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Using logs¶

Log messages can be helpful with identifying and fixing problems on your application. They can also be used to analyze trends in traffic. Each log serves a different purpose, and you should use different tools and techniques to gather useful data from them.

Understanding errors, warnings, and notices¶

Logs report entries with three levels of seriousness: errors, warnings, and notices. It’s important to know what are the most common causes of log entries and how to resolve them.

You can find more information about using logs in Introduction to troubleshooting with log files.

PHP error log levels¶

By default, an Cloud Platform production environment does not log Notice, Strict, or Deprecated entries in the PHP error log. Although these log entries can be helpful during development to identify code that needs to be tested and updated, these types of entries can slow down production environments, by logging and debugging a large amount of potentially unneeded information. On non-production environments, however, all PHP errors are logged, including Notice, Strict, or Deprecated entries.

To change this default behavior and log all PHP messages in the PHP error log for your production environment, add the following code to your settings.php file after the Acquia Require line:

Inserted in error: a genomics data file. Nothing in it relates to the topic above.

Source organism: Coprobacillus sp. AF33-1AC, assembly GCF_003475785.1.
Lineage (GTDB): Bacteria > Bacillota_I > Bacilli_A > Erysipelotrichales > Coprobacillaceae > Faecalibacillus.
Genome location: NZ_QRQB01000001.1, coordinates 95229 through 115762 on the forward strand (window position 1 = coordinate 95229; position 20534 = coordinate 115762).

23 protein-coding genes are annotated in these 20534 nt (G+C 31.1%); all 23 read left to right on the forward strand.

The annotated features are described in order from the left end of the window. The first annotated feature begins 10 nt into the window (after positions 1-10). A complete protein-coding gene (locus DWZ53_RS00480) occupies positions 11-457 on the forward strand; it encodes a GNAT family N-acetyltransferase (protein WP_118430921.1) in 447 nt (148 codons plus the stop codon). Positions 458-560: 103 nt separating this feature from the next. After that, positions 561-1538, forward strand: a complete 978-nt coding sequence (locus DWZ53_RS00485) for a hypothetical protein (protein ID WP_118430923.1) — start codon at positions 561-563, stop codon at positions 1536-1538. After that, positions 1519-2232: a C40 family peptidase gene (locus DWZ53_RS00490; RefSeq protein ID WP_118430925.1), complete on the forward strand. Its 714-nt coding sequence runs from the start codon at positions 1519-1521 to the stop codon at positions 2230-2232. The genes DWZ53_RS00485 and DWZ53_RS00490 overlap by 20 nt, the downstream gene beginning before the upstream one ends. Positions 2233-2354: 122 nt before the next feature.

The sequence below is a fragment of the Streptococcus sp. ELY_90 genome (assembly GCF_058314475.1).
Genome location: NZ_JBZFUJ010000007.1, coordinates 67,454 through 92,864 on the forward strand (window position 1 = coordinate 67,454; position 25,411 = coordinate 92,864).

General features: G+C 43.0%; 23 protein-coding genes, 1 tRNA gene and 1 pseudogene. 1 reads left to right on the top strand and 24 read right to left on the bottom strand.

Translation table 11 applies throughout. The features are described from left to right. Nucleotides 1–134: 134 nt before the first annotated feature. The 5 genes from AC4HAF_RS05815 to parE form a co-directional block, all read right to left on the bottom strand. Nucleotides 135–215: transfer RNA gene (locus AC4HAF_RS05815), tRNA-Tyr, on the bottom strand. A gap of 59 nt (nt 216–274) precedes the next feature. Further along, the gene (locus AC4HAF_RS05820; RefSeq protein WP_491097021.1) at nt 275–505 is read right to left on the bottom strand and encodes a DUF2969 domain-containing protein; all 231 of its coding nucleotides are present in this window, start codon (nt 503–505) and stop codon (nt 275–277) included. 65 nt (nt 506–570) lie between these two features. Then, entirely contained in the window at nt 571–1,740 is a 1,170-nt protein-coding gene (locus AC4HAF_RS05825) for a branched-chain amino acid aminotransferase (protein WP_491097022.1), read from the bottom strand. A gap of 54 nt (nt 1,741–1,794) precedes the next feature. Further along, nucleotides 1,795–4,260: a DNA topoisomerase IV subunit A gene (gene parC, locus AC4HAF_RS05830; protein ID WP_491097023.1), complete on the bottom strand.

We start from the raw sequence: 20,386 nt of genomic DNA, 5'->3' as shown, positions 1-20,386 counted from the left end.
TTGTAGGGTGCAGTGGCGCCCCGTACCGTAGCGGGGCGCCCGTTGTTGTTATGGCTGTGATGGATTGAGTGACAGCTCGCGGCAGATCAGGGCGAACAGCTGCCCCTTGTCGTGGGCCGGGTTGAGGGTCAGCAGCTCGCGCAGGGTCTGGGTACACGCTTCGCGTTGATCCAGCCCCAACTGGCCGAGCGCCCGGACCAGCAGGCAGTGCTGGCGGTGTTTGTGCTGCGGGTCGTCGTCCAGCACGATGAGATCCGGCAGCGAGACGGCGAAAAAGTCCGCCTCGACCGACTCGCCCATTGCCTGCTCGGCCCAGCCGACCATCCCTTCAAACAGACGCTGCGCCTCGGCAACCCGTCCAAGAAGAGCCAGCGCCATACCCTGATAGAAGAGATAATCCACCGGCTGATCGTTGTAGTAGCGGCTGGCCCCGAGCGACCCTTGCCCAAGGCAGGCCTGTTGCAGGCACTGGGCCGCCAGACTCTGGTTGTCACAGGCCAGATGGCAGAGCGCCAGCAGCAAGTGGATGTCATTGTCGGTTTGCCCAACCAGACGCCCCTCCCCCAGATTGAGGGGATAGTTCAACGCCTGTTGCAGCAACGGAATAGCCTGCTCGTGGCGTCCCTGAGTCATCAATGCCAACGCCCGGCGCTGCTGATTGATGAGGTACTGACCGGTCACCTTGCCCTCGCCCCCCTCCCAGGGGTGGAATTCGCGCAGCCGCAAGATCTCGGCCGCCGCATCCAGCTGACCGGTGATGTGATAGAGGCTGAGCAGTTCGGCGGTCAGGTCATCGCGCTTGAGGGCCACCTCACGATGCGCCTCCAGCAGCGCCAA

<?php
error_reporting(E_ALL);
?>


Troubleshooting slow queries¶

Slow queries in MySQL are frequently the root cause of slowness in Drupal applications. Most often, slow queries are generated either by complex Views or custom code that require MySQL to process a large volume of data.

While it’s not ideal to have slow queries on your application, they are not uncommon on many large or complex applications. When they are infrequent or less severe, they will likely go unnoticed for a long period of time. However, if they become more frequent, or get slower over time, they may reach a point where they begin to stack up on each other, causing sudden performance issues and potentially taking the application offline for brief periods of time.

You can see trends in slow queries on the Stack Metrics page. This can be useful for monitoring trends over time, but you will need to take additional steps to analyze this data further by downloading and analyzing the slow query log. For more information, see Downloading a slow query log and Tools for parsing a slow query log.

Avoiding 404 errors¶

While 404 errors are not uncommon in an application’s logs, if left unaddressed, they can have a severe impact on performance over time. In many cases, you can take steps to avoid this issue. For more information, see Avoiding 404 error messages in your logs.